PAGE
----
Several contemporary critics criticized the film for being slow-paced and dialogue-driven, as does contemporary critic Leonard Maltin, who has not yet reviewed the full-length version; he has said that there is "not enough spectacle to balance the talky sequences".
The film was one of the biggest hits of the year earning $4.1 million in the US. However due to high cost it recorded a loss of $2,480,436.
The film is recognized by American Film Institute in these lists:2003: AFI's 100 Years...100 Heroes & Villains:
Joan of Arc – Nominated Hero
2006: AFI's 100 Years...100 Cheers – Nominated
The movie was first released in November 1948 by RKO. When the film was shortened for its general release in September 1950, it was distributed not by RKO, but by a company called Balboa Film Distributors, the same company which re-released Alfred Hitchcock's Under Capricorn, also starring Ingrid Bergman. The complete 145 minute version of Joan of Arc remained unseen in the U.S. for about forty-nine years. Although the complete Technicolor negatives remained in storage in Hollywood, the original soundtrack was thought to be lost. The movie was restored in 1998 after an uncut print in mint condition was found in Europe, containing the only known copy of the complete soundtrack. When it finally appeared on DVD, the restored complete version was hailed by online movie critics as being much superior to the edited version. It was released on DVD in 2004.
The edited version received its first television showing on CBS on the evening of April 12, 1968 (an Easter weekend), and has been shown on Ted Turner's WTCG and on cable several times. Although the complete, unedited version of the film was scheduled to be shown on American television for the first time on February 13, 2011, by Turner Classic Movies, with a broadcast window of 2-1/2 hours, it was pulled and the 100 minute edited version was presented later, on Sunday, February 27. However, the full-length version was finally shown on Turner Classic Movies on March 13, 2011. This marked the first time that the complete unedited version had ever been shown on American television. It has now been shown several times by TCM and appears to have supplanted the edited version.
There are several differences between the full-length roadshow version of the film and the edited general release version.One that is immediately noticeable is that there is actually a snippet from Joan's trial during the opening narration in the edited version, whereas in the full-length version, the events of Joan's life are shown in chronological order. The narration is more detailed in the edited version than in the complete version, with much of it used to cover the breaks in continuity caused by the severe editing.
The edited version omits crucial scenes that are important to a psychological understanding of the narrative, such as the mention of a dream that Joan's father has which foretells of Joan's campaign against the English. When Joan hears of the dream, she becomes convinced that she has been divinely ordered to drive the English out of France.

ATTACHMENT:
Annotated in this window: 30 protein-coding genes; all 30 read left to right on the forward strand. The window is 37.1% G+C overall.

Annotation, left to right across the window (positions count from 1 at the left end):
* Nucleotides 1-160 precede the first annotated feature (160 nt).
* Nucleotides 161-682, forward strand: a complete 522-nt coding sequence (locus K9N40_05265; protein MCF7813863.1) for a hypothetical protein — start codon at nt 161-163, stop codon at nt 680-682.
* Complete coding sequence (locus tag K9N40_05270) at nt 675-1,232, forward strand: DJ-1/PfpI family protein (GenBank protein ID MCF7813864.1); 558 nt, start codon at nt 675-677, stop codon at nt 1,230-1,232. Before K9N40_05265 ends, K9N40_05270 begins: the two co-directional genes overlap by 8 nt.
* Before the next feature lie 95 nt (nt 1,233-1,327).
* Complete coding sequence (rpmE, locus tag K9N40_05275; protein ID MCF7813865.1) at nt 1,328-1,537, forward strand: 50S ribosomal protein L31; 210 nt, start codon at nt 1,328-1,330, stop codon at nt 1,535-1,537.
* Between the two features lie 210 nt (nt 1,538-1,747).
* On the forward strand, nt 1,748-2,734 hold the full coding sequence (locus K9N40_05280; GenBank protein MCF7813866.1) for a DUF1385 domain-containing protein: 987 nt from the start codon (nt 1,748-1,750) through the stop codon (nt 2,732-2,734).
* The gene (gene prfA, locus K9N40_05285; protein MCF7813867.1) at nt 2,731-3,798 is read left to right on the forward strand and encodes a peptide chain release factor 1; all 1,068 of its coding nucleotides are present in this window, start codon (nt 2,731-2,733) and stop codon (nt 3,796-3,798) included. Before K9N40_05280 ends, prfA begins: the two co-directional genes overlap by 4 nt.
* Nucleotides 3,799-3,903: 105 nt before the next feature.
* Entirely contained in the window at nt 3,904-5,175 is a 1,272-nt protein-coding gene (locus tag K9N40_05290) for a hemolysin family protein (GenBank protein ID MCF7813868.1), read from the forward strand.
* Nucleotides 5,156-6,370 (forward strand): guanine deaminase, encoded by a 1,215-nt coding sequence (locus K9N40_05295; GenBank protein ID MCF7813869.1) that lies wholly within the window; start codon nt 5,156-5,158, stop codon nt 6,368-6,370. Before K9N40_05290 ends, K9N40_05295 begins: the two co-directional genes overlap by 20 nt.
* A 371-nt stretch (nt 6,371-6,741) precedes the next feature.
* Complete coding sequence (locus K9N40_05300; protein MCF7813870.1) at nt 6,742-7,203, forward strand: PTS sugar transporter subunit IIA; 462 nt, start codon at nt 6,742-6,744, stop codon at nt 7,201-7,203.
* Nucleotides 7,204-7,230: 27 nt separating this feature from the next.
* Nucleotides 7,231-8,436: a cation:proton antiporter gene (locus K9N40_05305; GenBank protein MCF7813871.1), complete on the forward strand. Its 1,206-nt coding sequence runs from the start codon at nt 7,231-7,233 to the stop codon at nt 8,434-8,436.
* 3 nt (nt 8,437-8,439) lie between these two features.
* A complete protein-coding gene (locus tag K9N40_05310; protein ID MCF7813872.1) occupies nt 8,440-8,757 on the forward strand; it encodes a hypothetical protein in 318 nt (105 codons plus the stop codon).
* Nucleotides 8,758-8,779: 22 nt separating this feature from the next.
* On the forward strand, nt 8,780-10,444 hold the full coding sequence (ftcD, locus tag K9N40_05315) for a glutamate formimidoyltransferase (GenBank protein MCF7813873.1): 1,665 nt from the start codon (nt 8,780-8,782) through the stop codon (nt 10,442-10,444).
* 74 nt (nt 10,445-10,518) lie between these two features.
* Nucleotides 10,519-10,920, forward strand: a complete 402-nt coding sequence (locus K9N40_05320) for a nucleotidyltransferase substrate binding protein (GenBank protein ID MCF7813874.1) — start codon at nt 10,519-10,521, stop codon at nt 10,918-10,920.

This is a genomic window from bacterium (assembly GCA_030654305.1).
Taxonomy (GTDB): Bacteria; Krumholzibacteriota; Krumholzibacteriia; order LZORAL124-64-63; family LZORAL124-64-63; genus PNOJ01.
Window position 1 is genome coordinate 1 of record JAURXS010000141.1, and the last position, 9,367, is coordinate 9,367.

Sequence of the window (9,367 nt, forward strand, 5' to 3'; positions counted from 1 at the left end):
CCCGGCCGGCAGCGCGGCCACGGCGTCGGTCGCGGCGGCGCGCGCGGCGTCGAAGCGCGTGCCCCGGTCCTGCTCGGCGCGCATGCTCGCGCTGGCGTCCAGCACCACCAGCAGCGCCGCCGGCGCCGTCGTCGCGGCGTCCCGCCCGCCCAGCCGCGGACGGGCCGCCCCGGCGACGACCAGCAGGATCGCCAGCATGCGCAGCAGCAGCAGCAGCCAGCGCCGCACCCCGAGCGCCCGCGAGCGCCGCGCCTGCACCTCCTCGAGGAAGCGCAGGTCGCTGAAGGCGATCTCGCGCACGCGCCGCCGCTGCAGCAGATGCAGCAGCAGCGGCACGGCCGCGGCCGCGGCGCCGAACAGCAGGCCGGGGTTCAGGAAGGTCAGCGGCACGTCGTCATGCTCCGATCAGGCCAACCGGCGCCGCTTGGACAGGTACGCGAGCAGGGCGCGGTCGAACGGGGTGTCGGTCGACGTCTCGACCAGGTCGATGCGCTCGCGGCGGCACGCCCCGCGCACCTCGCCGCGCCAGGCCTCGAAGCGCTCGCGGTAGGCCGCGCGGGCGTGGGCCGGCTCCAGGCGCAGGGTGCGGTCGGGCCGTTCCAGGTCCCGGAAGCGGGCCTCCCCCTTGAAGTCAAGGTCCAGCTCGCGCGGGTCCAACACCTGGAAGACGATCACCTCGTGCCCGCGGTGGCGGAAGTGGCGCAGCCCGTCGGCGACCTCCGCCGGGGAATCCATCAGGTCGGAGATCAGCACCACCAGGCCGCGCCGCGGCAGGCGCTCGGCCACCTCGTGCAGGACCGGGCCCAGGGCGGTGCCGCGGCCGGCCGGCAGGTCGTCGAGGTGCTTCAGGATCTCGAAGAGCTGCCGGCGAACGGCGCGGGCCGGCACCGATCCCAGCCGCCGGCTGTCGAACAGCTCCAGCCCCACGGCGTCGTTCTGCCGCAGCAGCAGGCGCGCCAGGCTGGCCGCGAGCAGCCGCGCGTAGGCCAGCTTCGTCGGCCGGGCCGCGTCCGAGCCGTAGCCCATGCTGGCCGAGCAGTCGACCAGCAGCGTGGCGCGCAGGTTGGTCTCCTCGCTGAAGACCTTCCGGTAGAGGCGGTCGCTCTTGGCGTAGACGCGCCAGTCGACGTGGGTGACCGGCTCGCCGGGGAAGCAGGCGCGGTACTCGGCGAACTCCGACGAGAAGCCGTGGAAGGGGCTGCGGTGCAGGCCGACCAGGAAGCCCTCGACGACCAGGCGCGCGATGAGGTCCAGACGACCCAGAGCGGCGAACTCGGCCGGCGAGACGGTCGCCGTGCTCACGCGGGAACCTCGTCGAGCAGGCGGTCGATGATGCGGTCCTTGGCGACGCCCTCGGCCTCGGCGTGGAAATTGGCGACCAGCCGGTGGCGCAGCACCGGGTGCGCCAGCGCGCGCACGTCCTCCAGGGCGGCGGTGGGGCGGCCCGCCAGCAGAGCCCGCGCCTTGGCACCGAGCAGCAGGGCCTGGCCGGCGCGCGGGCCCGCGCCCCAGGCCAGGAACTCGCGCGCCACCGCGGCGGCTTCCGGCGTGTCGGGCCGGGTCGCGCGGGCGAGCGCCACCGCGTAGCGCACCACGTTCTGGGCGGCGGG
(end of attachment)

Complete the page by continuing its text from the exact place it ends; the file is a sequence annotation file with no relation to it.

Most of the first ten minutes of the film, a section showing Joan praying in the Domrémy shrine, followed by a family dinner and conversation which leads to the mention of the dream, are not in the edited version.
In the complete 145-minute version, the narration is heard only at the beginning of the film, and there are no sudden breaks in continuity.
Entire characters, such as Joan's father (played by Robert Barrat) and Father Pasquerel (played by Hurd Hatfield) are partially or totally omitted from the edited version.
Even the opening credits are somewhat different, and run about two minutes longer. In the edited version, the story begins after Victor Fleming's director's credit, while in the full-length version, after the director's credit, a title card saying "The Players" appears onscreen, after which all the major lead and supporting actors, as well as the characters that they play, are listed in order of appearance and in groups (e.g., "At Domrémy", "At Chinon", etc.), much as in Fleming's other lengthy film epic Gone with the Wind. More than thirty of the actors are listed.
The edited version might be considered more cinematic through its use of maps and voice-over narration to explain the political situation in France. (In the full-length version, Joan's family discusses the political situation during dinner.) The full-length version, although not presented as a play-within-a-play, as the stage version was, nevertheless resembles a stage-to-film adaptation, makes great use of Maxwell Anderson's original dialogue, and may seem, to some, stagy in its method of presentation, despite having a realistic depiction of the Siege of Orléans.Magazine Enterprises: Joan of Arc (1949)